Remember, too, if you have trouble, that the Travelers Aid is always willing to help. Its workers can help you locate friends or relatives. They can help you if you lose your tickets or your money, or if any similar emergencies occur while you are en route. They can get a doctor for you if you or your baby become ill. They can tell you of good restaurants to eat in or of places where you can rest or feed your baby. You can even arrange by telegram with the Travelers Aid to have someone meet you at the station from which you are leaving or at which you are arriving to help you. If you are a serviceman's wife, the USO can help you, too.
Plan well and travel light.—After you have made all your travel arrangements, gather your forces at home. Write out in detail your youngster's schedule and list the food, clothes, and other supplies needed.
Travel light, so far as your own personal belongings are concerned, lighter than you've ever imagined you could.
Your aim is to take on the train enough for essential comfort and not one item more.
Limit yourself to one dark dress or suit. Many mothers have found an apron a convenience, one that could be slipped over their dresses when they were caring for their babies. Additional clothing for yourself can be checked and sent on ahead.
Clothes, diapers, and such.—Carry an abundance of changes for the baby or toddler. But plan to dress him simply in clothes that are easy to put on and take off.
Remember weather may change and many trains are air-cooled. So take along a warm outer garment, preferably a sweater, and a blanket for the baby.
Unless your baby has completely mastered the art of keeping dry, use disposable diapers if you can possibly get them. If you cannot get them, then the next best bet is a supply of standard diaper linings—specially treated papers about the size of ordinary cleaning tissues, used with cloth diapers.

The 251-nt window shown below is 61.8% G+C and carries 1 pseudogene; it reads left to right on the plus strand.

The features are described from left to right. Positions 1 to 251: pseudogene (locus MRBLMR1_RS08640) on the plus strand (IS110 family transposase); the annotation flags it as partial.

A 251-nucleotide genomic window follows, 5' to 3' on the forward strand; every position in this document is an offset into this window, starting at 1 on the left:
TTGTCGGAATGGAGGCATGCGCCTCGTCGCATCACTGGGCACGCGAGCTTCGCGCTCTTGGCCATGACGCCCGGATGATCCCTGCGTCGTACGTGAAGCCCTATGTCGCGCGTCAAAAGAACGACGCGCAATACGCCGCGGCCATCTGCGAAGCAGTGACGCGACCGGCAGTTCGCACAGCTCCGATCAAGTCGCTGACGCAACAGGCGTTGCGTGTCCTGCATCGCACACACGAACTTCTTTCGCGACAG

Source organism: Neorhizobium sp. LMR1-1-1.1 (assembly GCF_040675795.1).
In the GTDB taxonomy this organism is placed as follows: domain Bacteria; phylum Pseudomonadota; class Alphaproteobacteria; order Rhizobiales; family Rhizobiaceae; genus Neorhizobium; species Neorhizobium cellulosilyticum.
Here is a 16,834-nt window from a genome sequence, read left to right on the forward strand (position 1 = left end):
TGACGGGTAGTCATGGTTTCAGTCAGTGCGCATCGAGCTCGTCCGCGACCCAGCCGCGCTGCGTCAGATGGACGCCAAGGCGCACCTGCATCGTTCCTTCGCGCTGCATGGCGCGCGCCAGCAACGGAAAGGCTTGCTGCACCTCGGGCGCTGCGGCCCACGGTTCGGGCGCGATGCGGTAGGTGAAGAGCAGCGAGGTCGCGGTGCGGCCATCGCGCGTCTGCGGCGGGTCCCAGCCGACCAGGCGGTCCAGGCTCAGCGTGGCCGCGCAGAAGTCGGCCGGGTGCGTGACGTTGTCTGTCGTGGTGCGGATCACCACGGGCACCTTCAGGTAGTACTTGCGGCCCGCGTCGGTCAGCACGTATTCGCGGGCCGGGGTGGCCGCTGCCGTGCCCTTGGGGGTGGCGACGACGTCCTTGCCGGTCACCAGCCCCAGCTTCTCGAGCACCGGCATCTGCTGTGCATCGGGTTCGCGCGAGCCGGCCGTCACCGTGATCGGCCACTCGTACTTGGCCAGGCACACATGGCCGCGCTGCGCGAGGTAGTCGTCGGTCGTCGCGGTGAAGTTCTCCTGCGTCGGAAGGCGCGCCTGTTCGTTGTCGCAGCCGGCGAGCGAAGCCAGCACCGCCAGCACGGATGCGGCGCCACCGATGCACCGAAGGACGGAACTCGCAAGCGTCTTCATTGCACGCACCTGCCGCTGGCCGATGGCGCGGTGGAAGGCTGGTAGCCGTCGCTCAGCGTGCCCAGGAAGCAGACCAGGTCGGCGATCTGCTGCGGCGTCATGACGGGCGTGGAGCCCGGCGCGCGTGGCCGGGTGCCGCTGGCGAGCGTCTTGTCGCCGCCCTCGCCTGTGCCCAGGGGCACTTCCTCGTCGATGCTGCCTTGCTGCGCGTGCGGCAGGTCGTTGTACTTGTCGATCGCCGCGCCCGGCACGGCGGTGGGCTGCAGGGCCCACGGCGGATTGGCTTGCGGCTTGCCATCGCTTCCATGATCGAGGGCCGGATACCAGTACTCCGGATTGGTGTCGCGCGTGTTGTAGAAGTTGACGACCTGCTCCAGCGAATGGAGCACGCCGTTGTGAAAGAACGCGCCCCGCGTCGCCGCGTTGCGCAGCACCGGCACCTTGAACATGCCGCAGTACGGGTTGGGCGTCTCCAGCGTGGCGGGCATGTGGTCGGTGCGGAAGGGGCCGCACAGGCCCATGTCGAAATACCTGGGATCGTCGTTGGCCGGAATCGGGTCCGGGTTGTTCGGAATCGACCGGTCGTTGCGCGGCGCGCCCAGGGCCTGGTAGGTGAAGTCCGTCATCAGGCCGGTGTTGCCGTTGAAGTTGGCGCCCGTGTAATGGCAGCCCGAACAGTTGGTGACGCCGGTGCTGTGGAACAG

Many mothers prefer to use cloth diapers at night. Some babies become badly chafed if only paper diapers are used. Used cloth diapers can be wrapped in wax paper and repacked in your suitcase or put into a waterproof bag.
If your baby is sufficiently trained to use his own toilet seat, by all means take it along. He is less likely to be frightened if there is this one familiar thing in his strange surroundings. Some toilet seats come with a carrying case. If the one you have did not, then use a canvas laundry case or a shopping bag for this purpose.
Pack the baby's clothes, diapers, and blankets into a special suitcase or bag. Keep it unlocked and easily accessible on the train.
Milk for the baby.—If your baby is breast-fed, feeding him is relatively easy. Food for babies who are not breast-fed presents a difficult problem.